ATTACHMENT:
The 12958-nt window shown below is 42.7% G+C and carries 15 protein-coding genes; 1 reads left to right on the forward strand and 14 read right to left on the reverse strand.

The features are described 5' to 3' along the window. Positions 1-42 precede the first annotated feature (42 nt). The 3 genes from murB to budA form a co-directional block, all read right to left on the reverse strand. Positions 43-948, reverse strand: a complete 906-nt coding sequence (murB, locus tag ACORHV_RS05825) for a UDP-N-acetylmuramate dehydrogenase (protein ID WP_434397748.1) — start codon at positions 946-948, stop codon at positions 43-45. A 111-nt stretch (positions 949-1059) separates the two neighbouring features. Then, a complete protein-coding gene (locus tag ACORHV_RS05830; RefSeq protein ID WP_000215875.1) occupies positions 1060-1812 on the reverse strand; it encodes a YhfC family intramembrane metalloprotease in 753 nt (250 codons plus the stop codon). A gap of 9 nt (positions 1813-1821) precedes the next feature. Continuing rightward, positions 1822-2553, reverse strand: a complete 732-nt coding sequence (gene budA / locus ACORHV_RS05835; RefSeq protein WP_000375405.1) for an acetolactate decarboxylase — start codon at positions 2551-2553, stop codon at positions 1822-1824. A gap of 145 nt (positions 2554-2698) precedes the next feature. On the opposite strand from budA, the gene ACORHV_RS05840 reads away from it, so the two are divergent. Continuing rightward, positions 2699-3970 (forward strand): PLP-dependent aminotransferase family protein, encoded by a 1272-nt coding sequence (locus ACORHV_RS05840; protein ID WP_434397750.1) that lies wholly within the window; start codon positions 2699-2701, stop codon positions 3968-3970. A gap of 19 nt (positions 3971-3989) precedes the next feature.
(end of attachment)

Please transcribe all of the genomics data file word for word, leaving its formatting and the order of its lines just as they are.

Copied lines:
The 12958-nt window shown below is 42.7% G+C and carries 15 protein-coding genes; 1 reads left to right on the forward strand and 14 read right to left on the reverse strand.

The features are described 5' to 3' along the window. Positions 1-42 precede the first annotated feature (42 nt). The 3 genes from murB to budA form a co-directional block, all read right to left on the reverse strand. Positions 43-948, reverse strand: a complete 906-nt coding sequence (murB, locus tag ACORHV_RS05825) for a UDP-N-acetylmuramate dehydrogenase (protein ID WP_434397748.1) — start codon at positions 946-948, stop codon at positions 43-45. A 111-nt stretch (positions 949-1059) separates the two neighbouring features. Then, a complete protein-coding gene (locus tag ACORHV_RS05830; RefSeq protein ID WP_000215875.1) occupies positions 1060-1812 on the reverse strand; it encodes a YhfC family intramembrane metalloprotease in 753 nt (250 codons plus the stop codon). A gap of 9 nt (positions 1813-1821) precedes the next feature. Continuing rightward, positions 1822-2553, reverse strand: a complete 732-nt coding sequence (gene budA / locus ACORHV_RS05835; RefSeq protein WP_000375405.1) for an acetolactate decarboxylase — start codon at positions 2551-2553, stop codon at positions 1822-1824. A gap of 145 nt (positions 2554-2698) precedes the next feature. On the opposite strand from budA, the gene ACORHV_RS05840 reads away from it, so the two are divergent. Continuing rightward, positions 2699-3970 (forward strand): PLP-dependent aminotransferase family protein, encoded by a 1272-nt coding sequence (locus ACORHV_RS05840; protein ID WP_434397750.1) that lies wholly within the window; start codon positions 2699-2701, stop codon positions 3968-3970. A gap of 19 nt (positions 3971-3989) precedes the next feature.